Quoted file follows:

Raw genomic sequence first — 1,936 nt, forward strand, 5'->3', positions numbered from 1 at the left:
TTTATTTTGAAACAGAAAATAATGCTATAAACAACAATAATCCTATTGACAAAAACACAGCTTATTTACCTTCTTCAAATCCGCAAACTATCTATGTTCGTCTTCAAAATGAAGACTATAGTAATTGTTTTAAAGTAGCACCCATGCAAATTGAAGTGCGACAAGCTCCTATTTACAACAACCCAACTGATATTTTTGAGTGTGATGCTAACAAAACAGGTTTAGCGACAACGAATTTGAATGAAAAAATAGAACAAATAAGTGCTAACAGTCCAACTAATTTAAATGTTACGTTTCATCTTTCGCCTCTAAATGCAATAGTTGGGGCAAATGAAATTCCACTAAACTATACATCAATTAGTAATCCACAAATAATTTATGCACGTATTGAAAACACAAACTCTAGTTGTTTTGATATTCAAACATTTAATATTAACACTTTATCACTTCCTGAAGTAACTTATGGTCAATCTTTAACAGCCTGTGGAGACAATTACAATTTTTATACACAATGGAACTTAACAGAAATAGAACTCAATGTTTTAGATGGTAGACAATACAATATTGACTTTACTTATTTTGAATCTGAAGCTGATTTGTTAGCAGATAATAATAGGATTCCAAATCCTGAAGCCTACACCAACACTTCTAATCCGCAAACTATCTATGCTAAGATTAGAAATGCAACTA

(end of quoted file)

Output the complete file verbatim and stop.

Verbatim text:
Raw genomic sequence first — 1,936 nt, forward strand, 5'->3', positions numbered from 1 at the left:
TTTATTTTGAAACAGAAAATAATGCTATAAACAACAATAATCCTATTGACAAAAACACAGCTTATTTACCTTCTTCAAATCCGCAAACTATCTATGTTCGTCTTCAAAATGAAGACTATAGTAATTGTTTTAAAGTAGCACCCATGCAAATTGAAGTGCGACAAGCTCCTATTTACAACAACCCAACTGATATTTTTGAGTGTGATGCTAACAAAACAGGTTTAGCGACAACGAATTTGAATGAAAAAATAGAACAAATAAGTGCTAACAGTCCAACTAATTTAAATGTTACGTTTCATCTTTCGCCTCTAAATGCAATAGTTGGGGCAAATGAAATTCCACTAAACTATACATCAATTAGTAATCCACAAATAATTTATGCACGTATTGAAAACACAAACTCTAGTTGTTTTGATATTCAAACATTTAATATTAACACTTTATCACTTCCTGAAGTAACTTATGGTCAATCTTTAACAGCCTGTGGAGACAATTACAATTTTTATACACAATGGAACTTAACAGAAATAGAACTCAATGTTTTAGATGGTAGACAATACAATATTGACTTTACTTATTTTGAATCTGAAGCTGATTTGTTAGCAGATAATAATAGGATTCCAAATCCTGAAGCCTACACCAACACTTCTAATCCGCAAACTATCTATGCTAAGATTAGAAATGCAACTA